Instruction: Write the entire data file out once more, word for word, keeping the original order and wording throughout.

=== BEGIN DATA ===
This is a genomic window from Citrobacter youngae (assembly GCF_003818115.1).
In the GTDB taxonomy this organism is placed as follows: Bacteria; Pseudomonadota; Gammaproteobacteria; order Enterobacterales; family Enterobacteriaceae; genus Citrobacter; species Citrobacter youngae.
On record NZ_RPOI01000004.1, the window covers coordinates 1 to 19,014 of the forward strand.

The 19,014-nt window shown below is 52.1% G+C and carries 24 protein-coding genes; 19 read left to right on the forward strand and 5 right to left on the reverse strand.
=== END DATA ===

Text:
This is a genomic window from Citrobacter youngae (assembly GCF_003818115.1).
In the GTDB taxonomy this organism is placed as follows: Bacteria; Pseudomonadota; Gammaproteobacteria; order Enterobacterales; family Enterobacteriaceae; genus Citrobacter; species Citrobacter youngae.
On record NZ_RPOI01000004.1, the window covers coordinates 1 to 19,014 of the forward strand.

The 19,014-nt window shown below is 52.1% G+C and carries 24 protein-coding genes; 19 read left to right on the forward strand and 5 right to left on the reverse strand.